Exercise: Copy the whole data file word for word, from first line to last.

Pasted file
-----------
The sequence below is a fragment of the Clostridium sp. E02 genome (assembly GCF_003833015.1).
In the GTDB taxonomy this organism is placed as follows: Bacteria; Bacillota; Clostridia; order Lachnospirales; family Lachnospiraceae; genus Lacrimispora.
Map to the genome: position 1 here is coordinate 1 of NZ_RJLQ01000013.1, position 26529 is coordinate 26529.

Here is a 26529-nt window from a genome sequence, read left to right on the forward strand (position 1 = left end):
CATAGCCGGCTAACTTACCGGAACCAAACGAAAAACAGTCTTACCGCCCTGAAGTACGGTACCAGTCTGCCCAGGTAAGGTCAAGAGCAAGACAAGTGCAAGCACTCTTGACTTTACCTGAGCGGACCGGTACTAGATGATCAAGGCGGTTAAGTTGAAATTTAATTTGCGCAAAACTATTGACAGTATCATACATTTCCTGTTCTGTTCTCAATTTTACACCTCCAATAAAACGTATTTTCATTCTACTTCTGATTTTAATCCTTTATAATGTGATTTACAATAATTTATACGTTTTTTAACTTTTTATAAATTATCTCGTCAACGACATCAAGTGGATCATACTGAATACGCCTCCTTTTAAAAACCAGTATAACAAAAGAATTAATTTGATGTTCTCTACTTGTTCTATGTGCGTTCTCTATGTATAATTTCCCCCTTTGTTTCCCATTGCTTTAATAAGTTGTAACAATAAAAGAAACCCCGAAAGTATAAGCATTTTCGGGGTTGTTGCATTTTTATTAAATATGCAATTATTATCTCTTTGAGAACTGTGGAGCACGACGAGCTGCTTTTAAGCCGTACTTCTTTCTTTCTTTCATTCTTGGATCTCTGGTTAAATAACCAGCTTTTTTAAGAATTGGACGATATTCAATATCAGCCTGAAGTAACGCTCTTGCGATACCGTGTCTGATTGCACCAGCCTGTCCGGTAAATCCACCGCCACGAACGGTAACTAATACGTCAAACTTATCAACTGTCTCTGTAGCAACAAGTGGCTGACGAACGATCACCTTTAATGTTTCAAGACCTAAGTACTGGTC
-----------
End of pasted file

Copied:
The sequence below is a fragment of the Clostridium sp. E02 genome (assembly GCF_003833015.1).
In the GTDB taxonomy this organism is placed as follows: Bacteria; Bacillota; Clostridia; order Lachnospirales; family Lachnospiraceae; genus Lacrimispora.
Map to the genome: position 1 here is coordinate 1 of NZ_RJLQ01000013.1, position 26529 is coordinate 26529.

Here is a 26529-nt window from a genome sequence, read left to right on the forward strand (position 1 = left end):
CATAGCCGGCTAACTTACCGGAACCAAACGAAAAACAGTCTTACCGCCCTGAAGTACGGTACCAGTCTGCCCAGGTAAGGTCAAGAGCAAGACAAGTGCAAGCACTCTTGACTTTACCTGAGCGGACCGGTACTAGATGATCAAGGCGGTTAAGTTGAAATTTAATTTGCGCAAAACTATTGACAGTATCATACATTTCCTGTTCTGTTCTCAATTTTACACCTCCAATAAAACGTATTTTCATTCTACTTCTGATTTTAATCCTTTATAATGTGATTTACAATAATTTATACGTTTTTTAACTTTTTATAAATTATCTCGTCAACGACATCAAGTGGATCATACTGAATACGCCTCCTTTTAAAAACCAGTATAACAAAAGAATTAATTTGATGTTCTCTACTTGTTCTATGTGCGTTCTCTATGTATAATTTCCCCCTTTGTTTCCCATTGCTTTAATAAGTTGTAACAATAAAAGAAACCCCGAAAGTATAAGCATTTTCGGGGTTGTTGCATTTTTATTAAATATGCAATTATTATCTCTTTGAGAACTGTGGAGCACGACGAGCTGCTTTTAAGCCGTACTTCTTTCTTTCTTTCATTCTTGGATCTCTGGTTAAATAACCAGCTTTTTTAAGAATTGGACGATATTCAATATCAGCCTGAAGTAACGCTCTTGCGATACCGTGTCTGATTGCACCAGCCTGTCCGGTAAATCCACCGCCACGAACGGTAACTAATACGTCAAACTTATCAACTGTCTCTGTAGCAACAAGTGGCTGACGAACGATCACCTTTAATGTTTCAAGACCTAAGTACTGGTC